Betty is the CEO of Research Through Gaming. When she's not speaking or writing on the topic of gamification, she's developing game mechanics that help respondents have a better experience taking surveys.
I don't know much about Gamification besides what I'd read in the book Reality is Broken, so I was eager to see what I could learn from Betty on the topic. I'd read some of her posts and found them really interesting and informative and I wanted to see what else I could learn from her.
Gamification was new to Betty too. Well, it's new to most people, but after Betty did some research on the topic for a research paper that she later presented at the CASRO conference, she knew that she had found a deep connection between two disparate interests in her life; artistic design and research.
In what ways do you see gameification or research games for industrial applications of research?
50% of CEOs play games on their devices – CEOs take time to stop and play a game and games are a top genre from the app store – it’s 30% of all downloads are games. They like having little breaks to engage in something else. If you put those two together you should have a winning formula.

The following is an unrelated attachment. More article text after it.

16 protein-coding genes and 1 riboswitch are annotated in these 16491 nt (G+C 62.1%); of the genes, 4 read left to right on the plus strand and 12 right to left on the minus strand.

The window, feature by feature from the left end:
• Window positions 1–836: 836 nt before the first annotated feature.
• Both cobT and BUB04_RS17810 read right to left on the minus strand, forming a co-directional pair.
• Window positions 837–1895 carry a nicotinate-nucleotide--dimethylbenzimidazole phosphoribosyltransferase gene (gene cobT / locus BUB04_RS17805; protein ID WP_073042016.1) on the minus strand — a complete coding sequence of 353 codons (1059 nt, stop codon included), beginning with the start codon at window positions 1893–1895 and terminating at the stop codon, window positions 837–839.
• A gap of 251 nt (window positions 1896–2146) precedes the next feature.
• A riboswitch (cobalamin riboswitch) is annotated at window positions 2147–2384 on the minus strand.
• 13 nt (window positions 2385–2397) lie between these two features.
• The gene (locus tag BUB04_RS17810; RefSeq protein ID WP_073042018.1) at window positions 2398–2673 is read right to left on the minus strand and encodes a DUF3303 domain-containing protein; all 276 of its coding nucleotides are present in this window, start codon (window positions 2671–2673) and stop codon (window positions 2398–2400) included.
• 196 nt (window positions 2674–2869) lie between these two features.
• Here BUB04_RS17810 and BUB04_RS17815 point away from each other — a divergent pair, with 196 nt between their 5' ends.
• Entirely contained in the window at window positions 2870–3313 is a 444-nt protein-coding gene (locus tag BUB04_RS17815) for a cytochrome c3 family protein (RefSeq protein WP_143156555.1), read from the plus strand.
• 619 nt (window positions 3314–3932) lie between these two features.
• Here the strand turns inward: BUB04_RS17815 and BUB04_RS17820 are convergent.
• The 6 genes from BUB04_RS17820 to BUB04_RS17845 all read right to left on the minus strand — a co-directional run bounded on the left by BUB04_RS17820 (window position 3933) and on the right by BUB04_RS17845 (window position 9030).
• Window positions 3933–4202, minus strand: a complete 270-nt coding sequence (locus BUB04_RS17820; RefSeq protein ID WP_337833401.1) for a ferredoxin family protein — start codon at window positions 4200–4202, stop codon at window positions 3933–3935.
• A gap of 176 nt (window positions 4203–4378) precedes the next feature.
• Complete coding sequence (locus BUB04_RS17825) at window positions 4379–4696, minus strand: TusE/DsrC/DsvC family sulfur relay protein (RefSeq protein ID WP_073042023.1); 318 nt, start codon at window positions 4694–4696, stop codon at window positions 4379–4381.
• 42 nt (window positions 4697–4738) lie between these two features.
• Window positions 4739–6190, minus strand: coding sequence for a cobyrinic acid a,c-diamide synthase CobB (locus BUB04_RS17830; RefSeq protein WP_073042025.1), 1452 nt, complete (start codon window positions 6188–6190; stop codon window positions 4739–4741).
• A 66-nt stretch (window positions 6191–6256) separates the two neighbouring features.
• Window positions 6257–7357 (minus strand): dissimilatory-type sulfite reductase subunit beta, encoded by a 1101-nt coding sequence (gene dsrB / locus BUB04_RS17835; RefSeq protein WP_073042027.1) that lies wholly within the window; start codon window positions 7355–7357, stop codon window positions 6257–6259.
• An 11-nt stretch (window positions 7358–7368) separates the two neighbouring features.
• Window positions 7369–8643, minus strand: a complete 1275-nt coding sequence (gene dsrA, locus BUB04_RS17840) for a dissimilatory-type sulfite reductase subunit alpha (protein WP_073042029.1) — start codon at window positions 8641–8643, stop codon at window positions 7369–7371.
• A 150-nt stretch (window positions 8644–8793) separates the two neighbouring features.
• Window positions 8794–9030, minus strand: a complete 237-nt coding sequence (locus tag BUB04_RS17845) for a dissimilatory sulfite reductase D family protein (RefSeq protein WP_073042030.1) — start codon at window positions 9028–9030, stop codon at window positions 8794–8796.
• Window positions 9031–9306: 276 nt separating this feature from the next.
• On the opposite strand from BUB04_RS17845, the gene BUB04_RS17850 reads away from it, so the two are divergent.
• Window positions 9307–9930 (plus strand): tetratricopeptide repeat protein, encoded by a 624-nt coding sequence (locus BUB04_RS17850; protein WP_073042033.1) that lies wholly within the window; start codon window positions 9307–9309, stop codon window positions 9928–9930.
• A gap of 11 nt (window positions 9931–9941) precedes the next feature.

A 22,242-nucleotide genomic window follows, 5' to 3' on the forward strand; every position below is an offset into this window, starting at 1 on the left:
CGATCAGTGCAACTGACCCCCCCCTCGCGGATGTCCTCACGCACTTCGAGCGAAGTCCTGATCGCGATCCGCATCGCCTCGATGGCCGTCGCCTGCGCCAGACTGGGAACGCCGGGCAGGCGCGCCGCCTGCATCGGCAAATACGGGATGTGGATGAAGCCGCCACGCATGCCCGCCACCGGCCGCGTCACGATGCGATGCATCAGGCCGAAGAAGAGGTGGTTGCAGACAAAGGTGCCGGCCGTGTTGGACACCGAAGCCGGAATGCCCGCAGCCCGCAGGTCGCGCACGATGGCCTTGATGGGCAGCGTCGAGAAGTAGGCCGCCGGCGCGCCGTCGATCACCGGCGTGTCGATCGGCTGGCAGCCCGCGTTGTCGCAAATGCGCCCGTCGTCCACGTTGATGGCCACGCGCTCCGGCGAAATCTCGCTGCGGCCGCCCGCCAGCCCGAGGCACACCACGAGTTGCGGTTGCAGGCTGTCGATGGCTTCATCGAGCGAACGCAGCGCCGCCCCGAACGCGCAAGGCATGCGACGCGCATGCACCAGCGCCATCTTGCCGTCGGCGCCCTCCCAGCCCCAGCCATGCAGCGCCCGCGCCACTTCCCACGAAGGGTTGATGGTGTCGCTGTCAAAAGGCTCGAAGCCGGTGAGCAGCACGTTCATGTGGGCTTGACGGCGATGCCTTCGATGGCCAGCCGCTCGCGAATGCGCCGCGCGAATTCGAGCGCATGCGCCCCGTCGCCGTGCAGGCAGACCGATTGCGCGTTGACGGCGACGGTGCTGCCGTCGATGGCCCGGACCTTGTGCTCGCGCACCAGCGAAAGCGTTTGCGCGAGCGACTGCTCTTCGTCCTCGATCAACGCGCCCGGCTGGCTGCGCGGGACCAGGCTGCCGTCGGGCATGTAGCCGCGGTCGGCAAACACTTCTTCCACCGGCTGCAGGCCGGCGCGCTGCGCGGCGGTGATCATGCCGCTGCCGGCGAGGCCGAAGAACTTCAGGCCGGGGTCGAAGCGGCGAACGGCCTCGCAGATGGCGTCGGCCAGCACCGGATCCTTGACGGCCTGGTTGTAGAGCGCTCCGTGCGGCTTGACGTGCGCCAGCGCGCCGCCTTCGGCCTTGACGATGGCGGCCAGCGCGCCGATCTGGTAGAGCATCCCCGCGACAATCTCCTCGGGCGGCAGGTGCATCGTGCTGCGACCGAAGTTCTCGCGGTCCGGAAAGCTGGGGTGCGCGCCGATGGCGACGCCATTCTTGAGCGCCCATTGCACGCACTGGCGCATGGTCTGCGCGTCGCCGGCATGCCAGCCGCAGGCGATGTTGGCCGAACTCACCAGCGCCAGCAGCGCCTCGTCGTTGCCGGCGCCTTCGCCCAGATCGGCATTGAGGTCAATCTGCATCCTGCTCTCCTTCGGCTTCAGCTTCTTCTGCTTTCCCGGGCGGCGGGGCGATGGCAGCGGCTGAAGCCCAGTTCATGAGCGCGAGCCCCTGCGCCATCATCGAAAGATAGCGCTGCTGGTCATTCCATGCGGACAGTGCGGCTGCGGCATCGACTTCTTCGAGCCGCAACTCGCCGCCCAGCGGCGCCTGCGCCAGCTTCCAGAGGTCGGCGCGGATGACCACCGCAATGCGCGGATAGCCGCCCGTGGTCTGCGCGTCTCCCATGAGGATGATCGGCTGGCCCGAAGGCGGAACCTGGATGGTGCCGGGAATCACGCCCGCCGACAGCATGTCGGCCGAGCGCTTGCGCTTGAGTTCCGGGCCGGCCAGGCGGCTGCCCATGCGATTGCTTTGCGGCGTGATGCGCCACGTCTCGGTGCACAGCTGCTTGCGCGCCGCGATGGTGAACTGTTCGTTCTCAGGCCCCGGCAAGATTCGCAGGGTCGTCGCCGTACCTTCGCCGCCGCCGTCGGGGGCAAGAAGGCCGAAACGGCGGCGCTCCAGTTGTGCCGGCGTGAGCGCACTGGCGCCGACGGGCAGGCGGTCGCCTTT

What do you see as the future of gamification?
It (gamification) will supercede TV advertising – it’s two way. No one is making you play these games, and that it’s free and you have to pay for it – it’s all voluntary. It shows that your consumers are engaged with you. And you don’t have to target demographics, they are doing all this for you.
Consumers want to talk and have interactions – brands that don’t take on gameification, their businesses are going to suffer. The smaller your business is, the more you have to do this stuff. If you’re small business, you’re competing with the big guys and if they have all the money sitting there and they aren’t doing it – the companies that are doing it will look like they understand their business more.
So, if you talk to Betty, you'll see that there is definitely a place for fun and games in the world of market research. In fact, there is not only room for it, but a requirement to engage respondents on their own terms.